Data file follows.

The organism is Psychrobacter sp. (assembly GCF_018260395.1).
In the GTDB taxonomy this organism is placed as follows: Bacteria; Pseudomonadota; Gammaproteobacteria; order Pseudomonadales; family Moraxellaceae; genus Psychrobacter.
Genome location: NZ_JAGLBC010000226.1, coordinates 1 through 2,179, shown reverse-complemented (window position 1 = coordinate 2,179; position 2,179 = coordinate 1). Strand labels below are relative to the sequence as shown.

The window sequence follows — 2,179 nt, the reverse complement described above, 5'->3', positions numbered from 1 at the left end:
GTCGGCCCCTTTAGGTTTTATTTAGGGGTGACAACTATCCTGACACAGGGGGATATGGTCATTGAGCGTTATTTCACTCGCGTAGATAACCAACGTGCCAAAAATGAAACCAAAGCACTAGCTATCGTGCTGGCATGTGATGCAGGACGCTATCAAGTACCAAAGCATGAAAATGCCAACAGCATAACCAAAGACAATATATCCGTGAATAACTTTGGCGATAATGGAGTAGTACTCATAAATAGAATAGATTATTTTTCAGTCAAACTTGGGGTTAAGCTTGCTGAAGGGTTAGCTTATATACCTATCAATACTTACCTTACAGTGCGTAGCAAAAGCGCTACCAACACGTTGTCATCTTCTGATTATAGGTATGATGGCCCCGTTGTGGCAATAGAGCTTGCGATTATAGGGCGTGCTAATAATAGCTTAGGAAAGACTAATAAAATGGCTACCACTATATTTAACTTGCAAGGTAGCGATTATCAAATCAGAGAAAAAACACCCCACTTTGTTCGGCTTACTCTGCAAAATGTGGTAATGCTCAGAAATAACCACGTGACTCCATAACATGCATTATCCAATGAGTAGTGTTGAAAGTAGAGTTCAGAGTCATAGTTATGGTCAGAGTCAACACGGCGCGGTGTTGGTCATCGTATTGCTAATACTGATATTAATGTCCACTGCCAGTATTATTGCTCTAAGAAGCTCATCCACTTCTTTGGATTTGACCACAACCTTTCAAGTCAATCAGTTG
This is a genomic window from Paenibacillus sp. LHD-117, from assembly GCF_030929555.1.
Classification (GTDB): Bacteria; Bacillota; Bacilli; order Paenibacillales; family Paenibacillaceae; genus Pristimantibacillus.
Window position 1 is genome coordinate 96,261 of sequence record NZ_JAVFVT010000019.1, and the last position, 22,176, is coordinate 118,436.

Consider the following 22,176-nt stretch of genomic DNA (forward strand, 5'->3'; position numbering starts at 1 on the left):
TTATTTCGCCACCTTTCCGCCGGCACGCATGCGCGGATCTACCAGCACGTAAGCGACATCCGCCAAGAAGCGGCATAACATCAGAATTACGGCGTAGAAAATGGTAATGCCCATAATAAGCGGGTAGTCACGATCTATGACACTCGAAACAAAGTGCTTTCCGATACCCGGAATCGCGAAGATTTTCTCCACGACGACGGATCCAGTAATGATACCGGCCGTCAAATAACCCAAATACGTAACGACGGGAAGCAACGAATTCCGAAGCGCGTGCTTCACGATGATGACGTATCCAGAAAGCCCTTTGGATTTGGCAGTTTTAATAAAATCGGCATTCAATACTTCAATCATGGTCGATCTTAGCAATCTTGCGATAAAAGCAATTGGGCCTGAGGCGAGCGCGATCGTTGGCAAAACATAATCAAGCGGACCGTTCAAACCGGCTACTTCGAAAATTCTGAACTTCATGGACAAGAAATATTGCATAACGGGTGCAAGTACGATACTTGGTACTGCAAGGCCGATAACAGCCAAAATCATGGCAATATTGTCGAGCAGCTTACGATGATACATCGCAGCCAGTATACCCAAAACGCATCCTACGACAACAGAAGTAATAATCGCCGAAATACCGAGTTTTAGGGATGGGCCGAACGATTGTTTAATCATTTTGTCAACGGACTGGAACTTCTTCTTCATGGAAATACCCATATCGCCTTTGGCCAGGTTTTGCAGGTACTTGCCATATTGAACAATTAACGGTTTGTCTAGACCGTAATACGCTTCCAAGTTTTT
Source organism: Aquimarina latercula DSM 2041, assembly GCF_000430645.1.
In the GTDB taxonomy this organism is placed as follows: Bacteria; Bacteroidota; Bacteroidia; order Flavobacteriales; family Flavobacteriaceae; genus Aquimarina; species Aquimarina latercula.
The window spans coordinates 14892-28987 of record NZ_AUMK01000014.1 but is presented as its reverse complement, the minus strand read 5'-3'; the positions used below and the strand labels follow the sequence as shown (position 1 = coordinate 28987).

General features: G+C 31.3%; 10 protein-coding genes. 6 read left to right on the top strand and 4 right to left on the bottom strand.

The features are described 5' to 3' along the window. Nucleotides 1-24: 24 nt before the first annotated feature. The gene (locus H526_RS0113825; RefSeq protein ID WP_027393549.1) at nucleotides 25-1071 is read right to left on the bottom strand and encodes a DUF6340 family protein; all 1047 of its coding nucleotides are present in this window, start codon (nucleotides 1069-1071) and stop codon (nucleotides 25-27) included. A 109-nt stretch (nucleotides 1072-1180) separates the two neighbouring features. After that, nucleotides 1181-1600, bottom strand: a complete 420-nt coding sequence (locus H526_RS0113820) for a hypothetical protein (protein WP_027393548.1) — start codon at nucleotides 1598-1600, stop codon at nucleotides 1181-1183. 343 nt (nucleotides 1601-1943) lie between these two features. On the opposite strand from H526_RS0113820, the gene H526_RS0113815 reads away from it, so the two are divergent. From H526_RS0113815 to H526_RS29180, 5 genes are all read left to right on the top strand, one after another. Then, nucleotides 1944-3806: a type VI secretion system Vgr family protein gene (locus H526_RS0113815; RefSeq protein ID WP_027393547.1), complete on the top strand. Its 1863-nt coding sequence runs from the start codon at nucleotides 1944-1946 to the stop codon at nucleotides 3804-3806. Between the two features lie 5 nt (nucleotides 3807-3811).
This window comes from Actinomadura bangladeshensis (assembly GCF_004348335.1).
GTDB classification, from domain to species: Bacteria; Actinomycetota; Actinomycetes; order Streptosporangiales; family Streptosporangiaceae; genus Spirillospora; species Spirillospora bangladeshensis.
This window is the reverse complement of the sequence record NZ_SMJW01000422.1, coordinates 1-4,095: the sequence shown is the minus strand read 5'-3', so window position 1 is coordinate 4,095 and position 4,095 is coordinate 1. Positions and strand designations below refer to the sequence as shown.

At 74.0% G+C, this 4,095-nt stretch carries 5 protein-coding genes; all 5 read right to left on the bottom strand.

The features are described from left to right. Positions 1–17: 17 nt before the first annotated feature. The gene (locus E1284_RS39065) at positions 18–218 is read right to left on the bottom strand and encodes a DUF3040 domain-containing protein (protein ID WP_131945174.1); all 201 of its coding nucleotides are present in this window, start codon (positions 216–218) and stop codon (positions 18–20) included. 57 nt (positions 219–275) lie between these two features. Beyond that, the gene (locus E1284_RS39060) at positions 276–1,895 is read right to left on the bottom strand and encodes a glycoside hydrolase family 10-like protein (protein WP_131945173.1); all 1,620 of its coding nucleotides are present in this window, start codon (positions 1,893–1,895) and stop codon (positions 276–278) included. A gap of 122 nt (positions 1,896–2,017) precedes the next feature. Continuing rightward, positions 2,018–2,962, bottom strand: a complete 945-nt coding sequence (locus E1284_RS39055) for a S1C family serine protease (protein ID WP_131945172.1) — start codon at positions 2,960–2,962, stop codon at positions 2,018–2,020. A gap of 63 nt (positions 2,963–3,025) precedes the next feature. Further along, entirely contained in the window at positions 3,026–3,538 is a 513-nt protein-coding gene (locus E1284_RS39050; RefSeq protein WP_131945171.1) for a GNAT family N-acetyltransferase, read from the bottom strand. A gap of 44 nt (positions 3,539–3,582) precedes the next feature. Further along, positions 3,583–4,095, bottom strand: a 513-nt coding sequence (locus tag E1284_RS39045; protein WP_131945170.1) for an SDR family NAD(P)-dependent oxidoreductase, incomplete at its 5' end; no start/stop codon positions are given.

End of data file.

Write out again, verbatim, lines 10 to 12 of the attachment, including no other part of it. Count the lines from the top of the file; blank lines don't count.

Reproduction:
TTATTTCGCCACCTTTCCGCCGGCACGCATGCGCGGATCTACCAGCACGTAAGCGACATCCGCCAAGAAGCGGCATAACATCAGAATTACGGCGTAGAAAATGGTAATGCCCATAATAAGCGGGTAGTCACGATCTATGACACTCGAAACAAAGTGCTTTCCGATACCCGGAATCGCGAAGATTTTCTCCACGACGACGGATCCAGTAATGATACCGGCCGTCAAATAACCCAAATACGTAACGACGGGAAGCAACGAATTCCGAAGCGCGTGCTTCACGATGATGACGTATCCAGAAAGCCCTTTGGATTTGGCAGTTTTAATAAAATCGGCATTCAATACTTCAATCATGGTCGATCTTAGCAATCTTGCGATAAAAGCAATTGGGCCTGAGGCGAGCGCGATCGTTGGCAAAACATAATCAAGCGGACCGTTCAAACCGGCTACTTCGAAAATTCTGAACTTCATGGACAAGAAATATTGCATAACGGGTGCAAGTACGATACTTGGTACTGCAAGGCCGATAACAGCCAAAATCATGGCAATATTGTCGAGCAGCTTACGATGATACATCGCAGCCAGTATACCCAAAACGCATCCTACGACAACAGAAGTAATAATCGCCGAAATACCGAGTTTTAGGGATGGGCCGAACGATTGTTTAATCATTTTGTCAACGGACTGGAACTTCTTCTTCATGGAAATACCCATATCGCCTTTGGCCAGGTTTTGCAGGTACTTGCCATATTGAACAATTAACGGTTTGTCTAGACCGTAATACGCTTCCAAGTTTTT
Source organism: Aquimarina latercula DSM 2041, assembly GCF_000430645.1.
In the GTDB taxonomy this organism is placed as follows: Bacteria; Bacteroidota; Bacteroidia; order Flavobacteriales; family Flavobacteriaceae; genus Aquimarina; species Aquimarina latercula.